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Pence to offer Venezuela's military new incentives to turn against elected president: Report

US Rep. Ilhan Omar (D-MN) (L) talks with Speaker of the House Nancy Pelosi (D-CA) during a rally with fellow Democrats before voting on H.R. 1, or the People Act, on the East Steps of the US Capitol on March 08, 2019 in Washington, DC. (AFP photo)
US Vice President Mike Pence delivers a speech in Washington on May 6, 2019. (AFP photo)

US Vice President Mike Pence plans to offer new incentives to Venezuela’s military to turn against President Nicolas Maduro, part of a plan by President Donald Trump’s administration to topple the South American country’s legitimate government.

In a speech to the Americas Society at the State Department scheduled on Tuesday, Pence will warn that the US will soon move to sanction 25 additional magistrates on Venezuela’s supreme court, a senior Trump administration official told Reuters.

Pence will offer new “carrots” to the Venezuelan military, as well as an economic aid package contingent on a political transition, according to the official, speaking on condition of anonymity.

Pence’s speech will be the first look at the Trump administration’s recalibrated strategy following street protests last week led by Juan Guaido, the opposition figure backed by the United States and most other Western countries.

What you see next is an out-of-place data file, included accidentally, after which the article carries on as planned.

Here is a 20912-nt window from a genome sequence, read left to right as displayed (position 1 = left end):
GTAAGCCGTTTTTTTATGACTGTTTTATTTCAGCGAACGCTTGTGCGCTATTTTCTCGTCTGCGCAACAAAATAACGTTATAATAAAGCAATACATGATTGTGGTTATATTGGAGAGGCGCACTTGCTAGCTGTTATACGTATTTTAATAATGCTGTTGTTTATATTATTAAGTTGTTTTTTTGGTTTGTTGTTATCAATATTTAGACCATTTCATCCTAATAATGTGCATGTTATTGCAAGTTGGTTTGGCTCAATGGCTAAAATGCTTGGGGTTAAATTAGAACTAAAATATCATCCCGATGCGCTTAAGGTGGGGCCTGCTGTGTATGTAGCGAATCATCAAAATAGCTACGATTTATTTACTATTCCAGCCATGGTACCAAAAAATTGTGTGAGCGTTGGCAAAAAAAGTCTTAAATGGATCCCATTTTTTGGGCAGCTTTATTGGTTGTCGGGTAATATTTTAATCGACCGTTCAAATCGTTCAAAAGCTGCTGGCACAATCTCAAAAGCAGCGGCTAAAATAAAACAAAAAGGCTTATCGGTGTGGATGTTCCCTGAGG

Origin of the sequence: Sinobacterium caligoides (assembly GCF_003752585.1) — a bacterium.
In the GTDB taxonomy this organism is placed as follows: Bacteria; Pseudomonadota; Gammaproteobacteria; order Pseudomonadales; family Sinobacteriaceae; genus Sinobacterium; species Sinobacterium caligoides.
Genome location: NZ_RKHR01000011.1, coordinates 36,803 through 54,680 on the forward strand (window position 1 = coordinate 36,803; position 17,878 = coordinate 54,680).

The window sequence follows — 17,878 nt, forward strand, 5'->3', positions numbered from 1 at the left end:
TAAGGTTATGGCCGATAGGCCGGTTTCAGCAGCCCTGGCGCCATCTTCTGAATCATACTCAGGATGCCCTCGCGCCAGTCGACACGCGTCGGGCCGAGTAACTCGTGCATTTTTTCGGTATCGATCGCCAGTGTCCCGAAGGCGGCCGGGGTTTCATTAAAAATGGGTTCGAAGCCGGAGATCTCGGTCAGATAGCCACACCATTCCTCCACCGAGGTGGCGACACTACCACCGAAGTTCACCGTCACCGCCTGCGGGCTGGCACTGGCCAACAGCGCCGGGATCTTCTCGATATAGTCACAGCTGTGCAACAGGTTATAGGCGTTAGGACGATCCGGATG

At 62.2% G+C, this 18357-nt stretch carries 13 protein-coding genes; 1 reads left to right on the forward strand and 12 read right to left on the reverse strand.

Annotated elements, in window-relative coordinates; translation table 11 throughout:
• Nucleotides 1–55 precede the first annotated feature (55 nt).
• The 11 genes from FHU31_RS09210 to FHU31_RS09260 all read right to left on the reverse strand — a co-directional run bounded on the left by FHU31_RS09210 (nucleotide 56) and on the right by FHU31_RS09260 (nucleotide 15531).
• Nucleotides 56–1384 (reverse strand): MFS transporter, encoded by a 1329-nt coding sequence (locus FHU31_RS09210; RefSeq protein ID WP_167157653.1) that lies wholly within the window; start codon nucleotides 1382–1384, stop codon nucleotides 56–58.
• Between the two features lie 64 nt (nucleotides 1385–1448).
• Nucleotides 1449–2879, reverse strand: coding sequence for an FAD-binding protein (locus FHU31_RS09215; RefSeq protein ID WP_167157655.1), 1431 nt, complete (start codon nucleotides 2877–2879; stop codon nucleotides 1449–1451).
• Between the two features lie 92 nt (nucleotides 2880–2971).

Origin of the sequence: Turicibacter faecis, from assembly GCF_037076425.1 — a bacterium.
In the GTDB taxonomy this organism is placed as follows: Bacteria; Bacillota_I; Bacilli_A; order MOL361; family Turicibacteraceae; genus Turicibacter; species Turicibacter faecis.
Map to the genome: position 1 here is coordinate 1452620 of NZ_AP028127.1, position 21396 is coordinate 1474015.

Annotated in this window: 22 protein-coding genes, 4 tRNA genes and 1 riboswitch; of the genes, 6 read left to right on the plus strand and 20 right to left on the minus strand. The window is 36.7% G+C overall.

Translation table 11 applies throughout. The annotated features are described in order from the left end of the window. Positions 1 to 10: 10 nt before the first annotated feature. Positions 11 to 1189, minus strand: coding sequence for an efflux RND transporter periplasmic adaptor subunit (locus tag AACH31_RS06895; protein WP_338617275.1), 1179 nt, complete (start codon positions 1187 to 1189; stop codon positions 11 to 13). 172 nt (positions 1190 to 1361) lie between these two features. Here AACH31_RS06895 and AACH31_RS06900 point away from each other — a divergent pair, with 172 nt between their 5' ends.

Last Tuesday, a group of Venezuelan armed troops accompanying opposition leader Juan Guaido clashed with soldiers at an anti-government rally in the capital, Caracas. Gunfire was heard, and more than 100 people were reported wounded in what was later revealed to be a US-backed coup.

Guaido had described last week's protests as the start of his “final phase” to oust Maduro, but mass military defections failed to come to fruition.

Maduro, who has called Guaido a puppet of Washington, announced in a televised speech that the group of military personnel supporting Guaido had been defeated.

A second day of confrontations came on Wednesday as opposition supporters and security forces clashed during May Day protests in Caracas.

 Addressing his supporters, Maduro said the coup attempt was directed from the White House.

Trump has invested considerable political capital in the diplomatic and economic intervention in the Venezuela crisis.

The United States has imposed sweeping sanctions on Venezuela, including “secondary sanctions” on companies from other countries that do business with Venezuela, and additional shipping sanctions for oil.

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